March 6, 2019
MTL Seminar Series

Electronic, Thermal, and (Some) Unusual Applications of 2D Materials

Eric Pop, Stanford University
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Eric Pop is an Associate Professor of Electrical Engineering (EE) and Materials Science & Engineering (by courtesy) at Stanford, where he leads the SystemX Heterogeneous Integration focus area. He was previously on the faculty of UIUC (2007-13) and worked at Intel (2005-07). His research interests are at the intersection of electronics, nanomaterials, and energy. He received his PhD in EE from Stanford (2005) and three degrees from MIT (MEng and BS in EE, BS in Physics). His honors include the Presidential Early Career Award (PECASE), Young Investigator Awards from the Navy, Air Force, NSF and DARPA, and several best paper and best poster awards with his students. He is an Editor of the journal 2D Materials, has served as General Chair of the Device Research Conference, and on program committees of IEDM, VLSI, APS, and MRS. In his spare time he enjoys snowboarding and electronic music, and he was a DJ at Stanford’s KZSU 90.1 FM radio station from 2000-2004. Additional information about the Pop Lab is available online at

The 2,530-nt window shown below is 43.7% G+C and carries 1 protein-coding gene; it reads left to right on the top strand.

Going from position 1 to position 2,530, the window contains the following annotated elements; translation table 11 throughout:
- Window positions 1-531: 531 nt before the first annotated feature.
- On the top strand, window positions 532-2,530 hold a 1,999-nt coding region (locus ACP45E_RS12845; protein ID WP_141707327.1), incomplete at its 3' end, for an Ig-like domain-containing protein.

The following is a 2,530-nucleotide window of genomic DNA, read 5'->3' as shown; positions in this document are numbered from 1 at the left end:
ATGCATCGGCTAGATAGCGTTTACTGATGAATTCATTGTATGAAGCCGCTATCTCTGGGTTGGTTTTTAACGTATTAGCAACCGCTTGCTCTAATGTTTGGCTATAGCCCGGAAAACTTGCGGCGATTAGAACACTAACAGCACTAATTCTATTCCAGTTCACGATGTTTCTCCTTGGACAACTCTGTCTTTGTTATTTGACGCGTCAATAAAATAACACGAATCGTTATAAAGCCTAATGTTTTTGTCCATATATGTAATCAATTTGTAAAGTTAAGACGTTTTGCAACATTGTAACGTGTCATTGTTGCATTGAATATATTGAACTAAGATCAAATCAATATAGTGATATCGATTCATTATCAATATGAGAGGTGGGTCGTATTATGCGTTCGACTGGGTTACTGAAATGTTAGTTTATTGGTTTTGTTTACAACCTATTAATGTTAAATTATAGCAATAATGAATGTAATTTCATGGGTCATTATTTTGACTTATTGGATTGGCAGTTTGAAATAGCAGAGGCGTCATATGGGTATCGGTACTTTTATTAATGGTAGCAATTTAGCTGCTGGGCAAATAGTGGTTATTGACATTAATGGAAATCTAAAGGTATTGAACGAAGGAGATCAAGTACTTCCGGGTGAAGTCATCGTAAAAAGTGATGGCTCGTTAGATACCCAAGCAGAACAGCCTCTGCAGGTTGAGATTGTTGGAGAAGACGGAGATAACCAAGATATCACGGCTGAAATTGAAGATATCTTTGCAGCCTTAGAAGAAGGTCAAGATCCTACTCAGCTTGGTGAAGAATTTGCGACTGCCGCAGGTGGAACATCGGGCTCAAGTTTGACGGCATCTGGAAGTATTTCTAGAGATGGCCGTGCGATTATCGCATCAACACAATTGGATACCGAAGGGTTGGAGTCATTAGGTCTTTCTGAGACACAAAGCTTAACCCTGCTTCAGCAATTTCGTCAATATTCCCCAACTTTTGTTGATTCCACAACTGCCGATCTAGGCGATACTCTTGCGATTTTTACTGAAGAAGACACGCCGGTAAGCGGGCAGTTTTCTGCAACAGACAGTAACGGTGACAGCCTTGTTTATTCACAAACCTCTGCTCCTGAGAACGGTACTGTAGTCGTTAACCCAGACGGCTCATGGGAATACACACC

This talk will present recent highlights from our research on two-dimensional (2D) materials including graphene, boron nitride (h-BN), and transition metal dichalcogenides (TMDs). The results span from material growth and fundamental measurements, to simulations, devices and system-oriented applications that take advantage of unusual 2D material properties. We have grown monolayer 2D semiconductors over large areas, including MoS2, WSe2, and MoSe2. We also uncovered that ZrSe2 and HfSe2 have native high-κ dielectrics ZrO2 and HfO2, which are of key technological relevance. Improved electrical contacts led to the realization of 10 nm monolayer MoS2 transistors with the highest current reported to date, near ballistic limits. These could play a role in 3D heterogeneous integration of nanoelectronics, which presents significant advantages for energy-efficient computation. In less conventional applications, we utilized 2D materials as computing fabrics for analog dot product circuits, as thermal insulation for phase-change memory, and as the basis of thermal transistors. The latter could enable control of heat in “thermal circuits” analogous with electrical circuits. Combined, these studies reveal fundamental limits and some unusual applications of 2D materials, which take advantage of their unique properties.

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